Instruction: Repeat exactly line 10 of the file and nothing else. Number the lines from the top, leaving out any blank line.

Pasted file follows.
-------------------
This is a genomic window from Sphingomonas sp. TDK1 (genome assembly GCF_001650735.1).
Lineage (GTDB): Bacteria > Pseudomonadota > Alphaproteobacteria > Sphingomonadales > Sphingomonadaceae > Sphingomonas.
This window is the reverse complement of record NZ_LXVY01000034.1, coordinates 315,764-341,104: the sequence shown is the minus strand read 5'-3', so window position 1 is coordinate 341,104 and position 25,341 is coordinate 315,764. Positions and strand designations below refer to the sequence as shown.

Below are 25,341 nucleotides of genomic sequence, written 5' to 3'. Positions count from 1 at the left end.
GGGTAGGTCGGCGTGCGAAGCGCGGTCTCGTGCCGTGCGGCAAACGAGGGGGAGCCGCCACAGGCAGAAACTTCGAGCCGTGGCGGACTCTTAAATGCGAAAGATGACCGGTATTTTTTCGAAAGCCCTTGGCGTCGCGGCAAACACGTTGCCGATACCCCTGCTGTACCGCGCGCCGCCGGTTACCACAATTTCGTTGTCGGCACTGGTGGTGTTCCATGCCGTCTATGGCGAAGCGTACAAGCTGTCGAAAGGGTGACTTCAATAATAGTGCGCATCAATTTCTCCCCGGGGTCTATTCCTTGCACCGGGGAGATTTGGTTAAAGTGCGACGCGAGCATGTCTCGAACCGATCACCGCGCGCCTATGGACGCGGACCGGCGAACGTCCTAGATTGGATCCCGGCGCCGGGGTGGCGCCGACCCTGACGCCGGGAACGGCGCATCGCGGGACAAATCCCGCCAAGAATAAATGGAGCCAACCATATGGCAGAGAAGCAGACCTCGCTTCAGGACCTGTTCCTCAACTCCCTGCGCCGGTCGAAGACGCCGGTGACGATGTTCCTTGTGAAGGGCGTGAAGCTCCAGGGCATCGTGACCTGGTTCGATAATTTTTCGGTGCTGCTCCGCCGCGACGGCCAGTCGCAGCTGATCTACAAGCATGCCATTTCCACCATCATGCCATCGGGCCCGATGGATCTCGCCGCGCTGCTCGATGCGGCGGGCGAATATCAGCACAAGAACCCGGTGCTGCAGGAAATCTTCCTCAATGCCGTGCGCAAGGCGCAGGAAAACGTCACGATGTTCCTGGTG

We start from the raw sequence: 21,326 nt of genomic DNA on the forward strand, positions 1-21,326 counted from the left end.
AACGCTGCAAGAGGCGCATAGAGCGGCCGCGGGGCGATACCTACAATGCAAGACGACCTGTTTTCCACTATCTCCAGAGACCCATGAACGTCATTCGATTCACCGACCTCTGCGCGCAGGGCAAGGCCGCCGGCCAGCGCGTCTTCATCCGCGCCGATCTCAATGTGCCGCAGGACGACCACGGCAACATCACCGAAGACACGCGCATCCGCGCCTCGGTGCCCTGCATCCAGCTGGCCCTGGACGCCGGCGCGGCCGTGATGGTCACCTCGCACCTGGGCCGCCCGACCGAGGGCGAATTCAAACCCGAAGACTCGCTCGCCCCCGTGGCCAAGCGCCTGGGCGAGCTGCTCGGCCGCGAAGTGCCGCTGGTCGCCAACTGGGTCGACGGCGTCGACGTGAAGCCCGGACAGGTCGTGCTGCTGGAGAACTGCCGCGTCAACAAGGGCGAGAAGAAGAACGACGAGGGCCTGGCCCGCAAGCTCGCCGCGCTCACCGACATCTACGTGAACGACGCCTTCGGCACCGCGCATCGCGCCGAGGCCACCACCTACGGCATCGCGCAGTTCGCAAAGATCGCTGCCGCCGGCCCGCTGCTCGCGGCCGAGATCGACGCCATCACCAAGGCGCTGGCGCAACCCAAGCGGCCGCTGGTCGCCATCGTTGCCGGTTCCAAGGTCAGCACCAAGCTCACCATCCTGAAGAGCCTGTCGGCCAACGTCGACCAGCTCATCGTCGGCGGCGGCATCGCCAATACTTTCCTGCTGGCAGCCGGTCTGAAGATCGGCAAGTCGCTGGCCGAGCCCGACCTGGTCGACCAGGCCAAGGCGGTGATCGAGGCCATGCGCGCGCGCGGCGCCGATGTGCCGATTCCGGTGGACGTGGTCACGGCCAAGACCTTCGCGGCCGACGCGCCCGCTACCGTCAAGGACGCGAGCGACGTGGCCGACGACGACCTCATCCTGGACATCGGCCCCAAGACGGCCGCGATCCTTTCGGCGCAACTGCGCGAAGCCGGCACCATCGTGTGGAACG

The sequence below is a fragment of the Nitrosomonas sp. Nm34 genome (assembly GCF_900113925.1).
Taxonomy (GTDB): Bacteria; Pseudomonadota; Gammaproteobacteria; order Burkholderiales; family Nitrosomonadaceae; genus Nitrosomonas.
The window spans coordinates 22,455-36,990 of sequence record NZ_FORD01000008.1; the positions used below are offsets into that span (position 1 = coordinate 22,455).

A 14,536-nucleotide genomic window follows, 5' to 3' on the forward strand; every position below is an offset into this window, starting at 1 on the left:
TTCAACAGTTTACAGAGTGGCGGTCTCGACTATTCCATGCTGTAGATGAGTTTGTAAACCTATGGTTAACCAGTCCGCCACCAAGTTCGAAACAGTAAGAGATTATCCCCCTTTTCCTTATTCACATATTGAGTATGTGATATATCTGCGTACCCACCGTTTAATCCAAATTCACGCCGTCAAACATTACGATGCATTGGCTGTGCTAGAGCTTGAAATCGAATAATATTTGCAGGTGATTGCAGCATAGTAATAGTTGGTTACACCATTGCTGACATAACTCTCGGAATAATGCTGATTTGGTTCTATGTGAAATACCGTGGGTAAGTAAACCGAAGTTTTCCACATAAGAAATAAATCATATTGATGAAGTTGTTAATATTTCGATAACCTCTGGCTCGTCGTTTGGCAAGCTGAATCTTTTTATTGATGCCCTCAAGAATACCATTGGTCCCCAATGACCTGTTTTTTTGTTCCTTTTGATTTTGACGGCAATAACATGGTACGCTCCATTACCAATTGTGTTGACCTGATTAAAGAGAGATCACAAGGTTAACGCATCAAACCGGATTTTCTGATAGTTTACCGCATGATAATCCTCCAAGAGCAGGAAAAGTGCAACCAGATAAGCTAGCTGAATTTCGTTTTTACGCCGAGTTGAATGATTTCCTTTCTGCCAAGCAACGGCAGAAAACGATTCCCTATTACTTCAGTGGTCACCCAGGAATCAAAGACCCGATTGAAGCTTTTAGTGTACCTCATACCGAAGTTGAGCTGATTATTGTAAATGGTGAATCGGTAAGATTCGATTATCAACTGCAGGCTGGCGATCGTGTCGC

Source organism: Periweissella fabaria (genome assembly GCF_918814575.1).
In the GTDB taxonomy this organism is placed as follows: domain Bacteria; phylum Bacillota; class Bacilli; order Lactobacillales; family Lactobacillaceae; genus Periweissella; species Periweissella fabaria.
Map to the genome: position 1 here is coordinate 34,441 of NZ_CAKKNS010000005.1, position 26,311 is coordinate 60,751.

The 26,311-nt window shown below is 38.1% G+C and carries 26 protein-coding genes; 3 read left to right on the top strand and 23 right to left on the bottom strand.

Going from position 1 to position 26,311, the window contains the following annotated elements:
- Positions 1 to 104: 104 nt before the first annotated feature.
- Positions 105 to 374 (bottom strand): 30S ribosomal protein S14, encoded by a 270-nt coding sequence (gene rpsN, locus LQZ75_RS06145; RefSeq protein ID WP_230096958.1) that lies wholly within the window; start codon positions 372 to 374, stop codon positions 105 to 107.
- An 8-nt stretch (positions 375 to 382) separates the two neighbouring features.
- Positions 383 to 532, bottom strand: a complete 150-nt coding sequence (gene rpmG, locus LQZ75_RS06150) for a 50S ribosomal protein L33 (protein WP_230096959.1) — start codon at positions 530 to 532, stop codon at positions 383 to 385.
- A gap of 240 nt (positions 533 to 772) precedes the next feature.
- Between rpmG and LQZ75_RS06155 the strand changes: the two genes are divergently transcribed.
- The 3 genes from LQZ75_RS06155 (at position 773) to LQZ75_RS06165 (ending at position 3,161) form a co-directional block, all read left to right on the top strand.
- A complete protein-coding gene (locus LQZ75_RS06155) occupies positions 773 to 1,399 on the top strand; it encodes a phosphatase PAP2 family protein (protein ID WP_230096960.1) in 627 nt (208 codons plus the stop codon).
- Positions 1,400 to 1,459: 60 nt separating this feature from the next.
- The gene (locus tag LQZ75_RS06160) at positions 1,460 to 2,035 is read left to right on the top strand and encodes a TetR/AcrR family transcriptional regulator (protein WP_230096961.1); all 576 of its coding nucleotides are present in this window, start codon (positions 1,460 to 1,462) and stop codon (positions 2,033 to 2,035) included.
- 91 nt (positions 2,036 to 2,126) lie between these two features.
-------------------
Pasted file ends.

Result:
The window spans coordinates 22,455-36,990 of sequence record NZ_FORD01000008.1; the positions used below are offsets into that span (position 1 = coordinate 22,455).